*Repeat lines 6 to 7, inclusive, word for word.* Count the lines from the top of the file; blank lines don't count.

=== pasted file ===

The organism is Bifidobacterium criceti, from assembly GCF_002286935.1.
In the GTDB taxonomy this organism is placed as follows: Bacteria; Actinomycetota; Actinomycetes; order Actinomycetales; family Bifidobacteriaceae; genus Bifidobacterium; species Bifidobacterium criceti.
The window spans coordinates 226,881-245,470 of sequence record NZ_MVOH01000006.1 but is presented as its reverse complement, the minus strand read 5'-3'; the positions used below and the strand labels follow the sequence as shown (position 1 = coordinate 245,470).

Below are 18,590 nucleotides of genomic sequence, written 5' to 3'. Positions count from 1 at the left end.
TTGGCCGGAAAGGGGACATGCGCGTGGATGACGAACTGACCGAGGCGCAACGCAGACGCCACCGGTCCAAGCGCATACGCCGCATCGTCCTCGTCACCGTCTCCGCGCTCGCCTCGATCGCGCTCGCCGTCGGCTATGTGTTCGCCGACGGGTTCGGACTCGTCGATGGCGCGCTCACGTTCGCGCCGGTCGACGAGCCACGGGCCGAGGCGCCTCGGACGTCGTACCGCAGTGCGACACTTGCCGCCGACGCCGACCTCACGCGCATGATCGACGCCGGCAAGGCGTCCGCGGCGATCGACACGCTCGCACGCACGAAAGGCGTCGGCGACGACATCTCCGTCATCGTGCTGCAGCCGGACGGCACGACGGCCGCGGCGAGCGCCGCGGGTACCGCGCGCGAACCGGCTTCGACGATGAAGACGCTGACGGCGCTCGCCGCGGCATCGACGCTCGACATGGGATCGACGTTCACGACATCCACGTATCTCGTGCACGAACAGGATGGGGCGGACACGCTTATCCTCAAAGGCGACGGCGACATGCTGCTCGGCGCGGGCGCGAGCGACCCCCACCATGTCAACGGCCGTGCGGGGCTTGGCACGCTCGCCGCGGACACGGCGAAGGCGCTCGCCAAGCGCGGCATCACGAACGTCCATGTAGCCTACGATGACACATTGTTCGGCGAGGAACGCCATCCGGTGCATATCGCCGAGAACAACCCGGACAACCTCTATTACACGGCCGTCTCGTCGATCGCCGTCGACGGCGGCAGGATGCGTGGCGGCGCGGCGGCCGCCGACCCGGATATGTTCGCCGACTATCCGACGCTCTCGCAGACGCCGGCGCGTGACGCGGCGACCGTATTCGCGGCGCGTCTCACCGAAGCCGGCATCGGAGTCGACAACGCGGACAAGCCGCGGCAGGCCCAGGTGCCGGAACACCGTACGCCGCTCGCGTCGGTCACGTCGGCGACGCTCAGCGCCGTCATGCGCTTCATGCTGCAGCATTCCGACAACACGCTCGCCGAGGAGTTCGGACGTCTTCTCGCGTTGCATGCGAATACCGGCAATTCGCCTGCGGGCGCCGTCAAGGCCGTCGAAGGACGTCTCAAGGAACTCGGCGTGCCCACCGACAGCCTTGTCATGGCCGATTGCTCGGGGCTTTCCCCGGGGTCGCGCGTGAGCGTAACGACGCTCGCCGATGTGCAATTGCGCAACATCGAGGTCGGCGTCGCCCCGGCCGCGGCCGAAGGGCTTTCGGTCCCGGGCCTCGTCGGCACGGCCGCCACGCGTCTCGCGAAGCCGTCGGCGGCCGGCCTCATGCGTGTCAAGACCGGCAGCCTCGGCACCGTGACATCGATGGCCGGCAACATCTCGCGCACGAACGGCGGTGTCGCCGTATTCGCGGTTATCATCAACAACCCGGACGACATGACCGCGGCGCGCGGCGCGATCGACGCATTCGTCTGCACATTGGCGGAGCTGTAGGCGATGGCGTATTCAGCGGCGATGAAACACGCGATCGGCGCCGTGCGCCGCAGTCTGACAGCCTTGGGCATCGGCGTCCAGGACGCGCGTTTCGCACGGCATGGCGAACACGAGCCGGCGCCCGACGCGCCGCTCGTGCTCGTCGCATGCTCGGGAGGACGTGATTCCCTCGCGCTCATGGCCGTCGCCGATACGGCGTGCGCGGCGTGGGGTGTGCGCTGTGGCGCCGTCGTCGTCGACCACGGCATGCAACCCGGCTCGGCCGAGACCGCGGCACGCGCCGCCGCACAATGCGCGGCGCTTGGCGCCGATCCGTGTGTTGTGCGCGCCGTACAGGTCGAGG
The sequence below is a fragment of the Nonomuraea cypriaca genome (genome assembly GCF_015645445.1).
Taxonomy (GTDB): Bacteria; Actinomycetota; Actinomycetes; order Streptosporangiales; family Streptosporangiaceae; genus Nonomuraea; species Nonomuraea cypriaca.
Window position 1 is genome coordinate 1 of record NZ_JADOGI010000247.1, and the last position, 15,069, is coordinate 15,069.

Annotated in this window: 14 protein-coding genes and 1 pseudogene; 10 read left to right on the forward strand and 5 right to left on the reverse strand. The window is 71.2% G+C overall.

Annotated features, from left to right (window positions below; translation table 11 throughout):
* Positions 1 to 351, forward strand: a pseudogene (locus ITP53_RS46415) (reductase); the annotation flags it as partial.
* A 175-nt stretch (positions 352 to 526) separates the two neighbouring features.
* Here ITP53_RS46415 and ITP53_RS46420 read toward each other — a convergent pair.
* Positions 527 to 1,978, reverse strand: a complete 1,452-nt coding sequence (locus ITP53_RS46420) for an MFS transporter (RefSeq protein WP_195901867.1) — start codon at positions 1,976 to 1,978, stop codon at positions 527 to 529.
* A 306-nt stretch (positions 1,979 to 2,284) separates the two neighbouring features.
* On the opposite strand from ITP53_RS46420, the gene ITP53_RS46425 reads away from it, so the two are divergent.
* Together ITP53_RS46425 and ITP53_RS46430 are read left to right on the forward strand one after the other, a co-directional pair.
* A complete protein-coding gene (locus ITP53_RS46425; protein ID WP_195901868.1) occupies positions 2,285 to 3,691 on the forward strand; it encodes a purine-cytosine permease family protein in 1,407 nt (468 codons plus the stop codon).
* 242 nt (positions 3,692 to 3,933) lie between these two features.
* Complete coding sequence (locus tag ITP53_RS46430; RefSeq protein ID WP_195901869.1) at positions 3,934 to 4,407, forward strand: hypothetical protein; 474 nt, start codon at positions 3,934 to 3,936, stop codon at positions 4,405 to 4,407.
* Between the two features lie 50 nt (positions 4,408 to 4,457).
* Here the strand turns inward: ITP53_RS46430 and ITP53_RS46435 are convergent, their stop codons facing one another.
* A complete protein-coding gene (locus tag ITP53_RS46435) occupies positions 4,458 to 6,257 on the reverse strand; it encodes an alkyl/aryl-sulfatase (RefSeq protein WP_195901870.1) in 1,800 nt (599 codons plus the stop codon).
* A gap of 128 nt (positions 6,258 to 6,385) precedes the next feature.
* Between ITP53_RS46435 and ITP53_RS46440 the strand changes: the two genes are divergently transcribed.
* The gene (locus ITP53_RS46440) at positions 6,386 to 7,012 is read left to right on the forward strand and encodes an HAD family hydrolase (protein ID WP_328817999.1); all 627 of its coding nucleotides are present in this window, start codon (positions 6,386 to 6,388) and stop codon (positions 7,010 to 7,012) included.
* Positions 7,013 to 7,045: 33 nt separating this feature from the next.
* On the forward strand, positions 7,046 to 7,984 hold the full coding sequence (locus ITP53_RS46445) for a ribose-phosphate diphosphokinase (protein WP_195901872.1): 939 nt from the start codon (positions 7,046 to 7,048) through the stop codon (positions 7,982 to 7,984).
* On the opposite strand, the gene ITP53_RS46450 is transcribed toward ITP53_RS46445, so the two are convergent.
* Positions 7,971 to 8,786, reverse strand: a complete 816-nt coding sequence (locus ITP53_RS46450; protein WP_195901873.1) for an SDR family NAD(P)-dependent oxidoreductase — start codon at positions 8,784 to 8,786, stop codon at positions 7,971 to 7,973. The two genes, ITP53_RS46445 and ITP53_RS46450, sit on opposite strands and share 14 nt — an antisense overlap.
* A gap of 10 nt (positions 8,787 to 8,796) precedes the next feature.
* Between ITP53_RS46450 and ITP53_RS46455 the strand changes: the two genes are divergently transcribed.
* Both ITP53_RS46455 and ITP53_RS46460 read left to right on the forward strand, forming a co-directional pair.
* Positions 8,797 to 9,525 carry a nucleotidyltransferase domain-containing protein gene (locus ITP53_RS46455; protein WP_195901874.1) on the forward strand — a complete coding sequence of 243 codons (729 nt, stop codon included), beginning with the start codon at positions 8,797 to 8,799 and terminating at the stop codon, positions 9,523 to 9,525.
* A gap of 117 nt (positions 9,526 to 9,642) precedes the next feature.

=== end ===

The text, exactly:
The sequence below is a fragment of the Nonomuraea cypriaca genome (genome assembly GCF_015645445.1).
Taxonomy (GTDB): Bacteria; Actinomycetota; Actinomycetes; order Streptosporangiales; family Streptosporangiaceae; genus Nonomuraea; species Nonomuraea cypriaca.